“Between where you are now and where you’d like to be there’s a sort of barrier, or a chasm, and sometimes it’s a good idea to imagine that you’re already at the other side of that chasm, so that you can start on the unknown side.”
“…Beauty is subversive. Why? Because it is powerful. It’s powerful because it makes us dream. It makes us think. It makes us imagine a world that’s bigger than the one we know and one that’s worth taking a risk for. Even in a brutal world, beauty exists and its power leads us to hope, faith, and love.
“Debunkers misunderstand such stories as the soon-to-be-dead brother, the appearance of the fatal-car-accident victim, and the advancing fire—all of which happened under extreme circumstances—when they ask, with a sneer, why all psychics do not get rich on the stock market, or why robust psychic phenomena cannot be made to appear in the controlled laboratory.
Putting aside for the moment the fact that psychics sometimes do get rich, and that statistically significant but humble forms of psychic phenomena do in fact appear in laboratories, the answer to why robust events like those of Twain, the widowed wife, and the Stockholm fire do not appear in the lab is simple: There is no trauma, love, or loss there. No one is in danger or dying. Your neighborhood is not on fire. The professional debunker’s insistence, then, that the phenomena play by his rules and appear for all to see in a safe and sterile laboratory is little more than a mark of his own ignorance of the nature of the phenomena in question. To play by those rules is like trying to study the stars at midday. It is like going to the North Pole to study those legendary beasts called zebras. No doubt just anecdotes.”
“The person who is really in revolt is the optimist, who generally lives and dies in a desperate and suicidal effort to persuade other people how good they are.”
– G.K. Chesterton
my small boat
This was said is such a succinct manner! How did the act of being positive transform into such a giant play and drama. How did the act of noticing and being grateful become a way to target the insecure and to charge them all money while handing them a way to build their houses of bricks, made of straw, to cover the pit? A pit that only requires some simple tools to be able to be looked at and to be corrected?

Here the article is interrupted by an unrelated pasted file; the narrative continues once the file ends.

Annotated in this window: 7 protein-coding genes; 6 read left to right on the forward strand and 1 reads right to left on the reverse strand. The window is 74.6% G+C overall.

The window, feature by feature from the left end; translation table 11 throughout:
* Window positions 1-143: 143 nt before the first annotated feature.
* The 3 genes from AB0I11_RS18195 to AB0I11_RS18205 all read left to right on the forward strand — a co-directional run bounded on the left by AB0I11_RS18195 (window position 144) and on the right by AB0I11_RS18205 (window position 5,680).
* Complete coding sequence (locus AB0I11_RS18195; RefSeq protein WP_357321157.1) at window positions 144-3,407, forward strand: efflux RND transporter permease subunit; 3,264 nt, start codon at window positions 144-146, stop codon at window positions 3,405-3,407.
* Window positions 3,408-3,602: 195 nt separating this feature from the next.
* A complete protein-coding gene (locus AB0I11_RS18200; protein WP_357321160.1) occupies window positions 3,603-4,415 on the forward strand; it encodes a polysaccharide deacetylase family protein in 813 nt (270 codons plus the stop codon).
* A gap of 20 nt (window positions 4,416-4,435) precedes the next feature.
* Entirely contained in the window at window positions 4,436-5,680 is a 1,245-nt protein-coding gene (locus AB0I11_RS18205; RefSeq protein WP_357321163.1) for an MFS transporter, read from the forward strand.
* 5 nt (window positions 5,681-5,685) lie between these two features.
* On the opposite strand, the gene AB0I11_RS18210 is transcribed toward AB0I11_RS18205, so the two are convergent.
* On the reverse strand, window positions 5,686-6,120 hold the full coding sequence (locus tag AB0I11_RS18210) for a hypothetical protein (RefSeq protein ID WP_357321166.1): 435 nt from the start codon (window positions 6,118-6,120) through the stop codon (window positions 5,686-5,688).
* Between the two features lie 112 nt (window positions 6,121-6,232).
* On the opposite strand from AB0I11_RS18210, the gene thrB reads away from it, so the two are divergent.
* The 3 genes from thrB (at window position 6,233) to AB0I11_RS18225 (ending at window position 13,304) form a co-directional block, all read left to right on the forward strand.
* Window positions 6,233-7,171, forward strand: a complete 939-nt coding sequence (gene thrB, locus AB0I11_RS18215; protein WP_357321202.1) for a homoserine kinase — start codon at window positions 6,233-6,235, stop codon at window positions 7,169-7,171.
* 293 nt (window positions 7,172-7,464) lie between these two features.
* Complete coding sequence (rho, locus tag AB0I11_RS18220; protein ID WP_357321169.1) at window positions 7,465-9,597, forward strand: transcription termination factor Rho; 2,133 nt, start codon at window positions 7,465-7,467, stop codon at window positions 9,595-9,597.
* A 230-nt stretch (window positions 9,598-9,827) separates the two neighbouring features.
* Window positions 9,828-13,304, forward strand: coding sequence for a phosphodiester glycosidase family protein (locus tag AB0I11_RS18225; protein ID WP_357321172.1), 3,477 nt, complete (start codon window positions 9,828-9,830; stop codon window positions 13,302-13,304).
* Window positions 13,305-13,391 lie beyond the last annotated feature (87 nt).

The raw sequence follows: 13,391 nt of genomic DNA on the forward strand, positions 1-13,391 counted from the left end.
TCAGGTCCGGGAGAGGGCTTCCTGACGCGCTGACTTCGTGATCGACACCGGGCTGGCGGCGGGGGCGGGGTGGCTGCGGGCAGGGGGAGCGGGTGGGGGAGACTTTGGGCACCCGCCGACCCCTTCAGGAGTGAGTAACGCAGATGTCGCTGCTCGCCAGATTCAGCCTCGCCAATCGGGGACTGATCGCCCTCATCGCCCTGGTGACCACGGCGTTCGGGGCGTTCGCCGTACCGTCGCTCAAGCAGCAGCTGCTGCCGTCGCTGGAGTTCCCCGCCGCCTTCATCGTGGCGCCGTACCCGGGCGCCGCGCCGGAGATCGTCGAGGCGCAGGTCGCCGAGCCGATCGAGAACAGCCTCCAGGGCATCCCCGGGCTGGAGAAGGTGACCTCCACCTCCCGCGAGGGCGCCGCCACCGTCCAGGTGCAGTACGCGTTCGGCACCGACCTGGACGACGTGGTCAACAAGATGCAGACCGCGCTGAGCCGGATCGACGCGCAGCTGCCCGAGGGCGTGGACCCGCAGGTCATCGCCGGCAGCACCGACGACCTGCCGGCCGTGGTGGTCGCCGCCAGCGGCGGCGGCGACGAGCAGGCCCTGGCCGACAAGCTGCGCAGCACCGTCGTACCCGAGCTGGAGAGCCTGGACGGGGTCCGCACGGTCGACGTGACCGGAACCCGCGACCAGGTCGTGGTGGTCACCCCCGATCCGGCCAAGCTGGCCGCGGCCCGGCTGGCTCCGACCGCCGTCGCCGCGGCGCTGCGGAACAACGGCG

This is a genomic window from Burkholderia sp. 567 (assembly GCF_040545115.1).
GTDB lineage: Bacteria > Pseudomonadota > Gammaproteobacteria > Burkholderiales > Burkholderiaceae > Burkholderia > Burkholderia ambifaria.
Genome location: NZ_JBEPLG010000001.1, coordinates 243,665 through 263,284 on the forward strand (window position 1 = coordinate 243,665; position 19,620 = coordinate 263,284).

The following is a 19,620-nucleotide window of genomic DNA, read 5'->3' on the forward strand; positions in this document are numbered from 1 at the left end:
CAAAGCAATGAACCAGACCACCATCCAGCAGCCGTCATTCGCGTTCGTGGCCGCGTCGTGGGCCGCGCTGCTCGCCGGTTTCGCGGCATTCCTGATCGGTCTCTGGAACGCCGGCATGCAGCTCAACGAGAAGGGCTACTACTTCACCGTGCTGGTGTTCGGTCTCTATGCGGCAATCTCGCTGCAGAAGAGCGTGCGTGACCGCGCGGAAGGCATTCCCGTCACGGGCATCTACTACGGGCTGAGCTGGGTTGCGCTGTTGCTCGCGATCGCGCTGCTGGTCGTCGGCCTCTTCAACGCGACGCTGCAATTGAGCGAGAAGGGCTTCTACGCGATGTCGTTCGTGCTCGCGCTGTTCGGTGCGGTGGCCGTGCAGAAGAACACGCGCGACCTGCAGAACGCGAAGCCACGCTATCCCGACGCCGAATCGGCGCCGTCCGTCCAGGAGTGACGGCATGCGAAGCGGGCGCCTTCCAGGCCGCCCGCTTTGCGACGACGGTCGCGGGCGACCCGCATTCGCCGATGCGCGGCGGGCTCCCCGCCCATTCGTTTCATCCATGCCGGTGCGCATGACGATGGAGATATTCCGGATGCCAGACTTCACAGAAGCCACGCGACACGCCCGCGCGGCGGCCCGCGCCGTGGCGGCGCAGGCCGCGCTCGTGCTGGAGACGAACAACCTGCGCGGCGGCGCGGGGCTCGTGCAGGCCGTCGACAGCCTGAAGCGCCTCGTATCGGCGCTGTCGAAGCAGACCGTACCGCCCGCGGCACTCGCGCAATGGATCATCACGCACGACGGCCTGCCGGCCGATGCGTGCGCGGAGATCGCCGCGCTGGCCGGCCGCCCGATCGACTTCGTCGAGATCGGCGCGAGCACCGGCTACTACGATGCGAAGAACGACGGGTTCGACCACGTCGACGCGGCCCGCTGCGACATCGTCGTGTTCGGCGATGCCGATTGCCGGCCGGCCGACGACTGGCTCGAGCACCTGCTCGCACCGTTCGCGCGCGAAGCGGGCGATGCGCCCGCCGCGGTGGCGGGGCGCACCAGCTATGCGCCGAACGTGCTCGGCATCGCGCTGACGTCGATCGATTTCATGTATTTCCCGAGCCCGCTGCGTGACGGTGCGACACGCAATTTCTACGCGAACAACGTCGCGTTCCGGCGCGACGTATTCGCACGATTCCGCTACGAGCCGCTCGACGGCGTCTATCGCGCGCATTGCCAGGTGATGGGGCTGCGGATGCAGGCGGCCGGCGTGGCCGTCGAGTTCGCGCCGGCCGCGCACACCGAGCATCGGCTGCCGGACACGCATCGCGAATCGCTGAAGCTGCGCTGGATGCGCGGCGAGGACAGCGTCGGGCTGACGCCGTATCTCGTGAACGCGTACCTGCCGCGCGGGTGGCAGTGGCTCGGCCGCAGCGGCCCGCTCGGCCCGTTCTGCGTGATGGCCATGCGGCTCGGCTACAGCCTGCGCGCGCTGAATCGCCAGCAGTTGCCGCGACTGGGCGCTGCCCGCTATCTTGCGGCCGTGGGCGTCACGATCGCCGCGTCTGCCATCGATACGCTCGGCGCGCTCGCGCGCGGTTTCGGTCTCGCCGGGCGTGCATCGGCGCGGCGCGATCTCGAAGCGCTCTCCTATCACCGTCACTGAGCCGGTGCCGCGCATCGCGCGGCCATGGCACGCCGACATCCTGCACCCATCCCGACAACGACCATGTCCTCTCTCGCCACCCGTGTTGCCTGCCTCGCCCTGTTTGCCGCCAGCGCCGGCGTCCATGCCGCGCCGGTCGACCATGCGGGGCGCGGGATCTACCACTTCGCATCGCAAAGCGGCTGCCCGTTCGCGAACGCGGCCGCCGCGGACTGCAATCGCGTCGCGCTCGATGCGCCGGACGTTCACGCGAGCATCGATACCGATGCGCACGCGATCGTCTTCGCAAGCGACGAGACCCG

I like reading Chesterton, though I cannot say I follow his religious convictions. He does have a lot to say about faith, and the creation of all sorts of false idols to prop up one’s floundering insides. I find him full of humor and intelligent wit.
“The belief that humanity makes moral progress depends upon a wilful ignorance of history. It also depends upon a wilful ignorance of oneself – a refusal to recognise the extent to which selfishness and calculation reside in the heart even of our most generous emotions, awaiting their chance. Those who invest their hopes in the moral improvement of humankind are therefore in a precarious position: at any moment the veil of illusion might be swept away, revealing the bare truth of the human condition. Either they defend themselves against this possibility with artful intellectual ploys, or they give way, in the moment of truth, to a paroxysm of disappointment and misanthropy. Both of these do violence to our nature. The first condemns us to the life of unreason; the second to the life of contempt. Human beings may not be as good as the shallow optimists pretend; but nor are they as bad as the prophets and curmudgeons have painted them.
In order to see human beings as they are, therefore, and to school oneself in the art of loving them, it is necessary to apply a dose of pessimism to all one’s plans and aspirations. I don’t go along with Schopenhauer’s comprehensive gloom, or with the philosophy of renunciation that he derived from it. I have no doubt that St Paul was right to recommend faith, hope and love (agape) as the virtues which order life to the greater good. But I have no doubt too that hope, detached from faith and untempered by the evidence of history, is a dangerous asset, and one that threatens not only those who embrace it, but all those within range of their illusions….” (see remainder of this most excellent article here)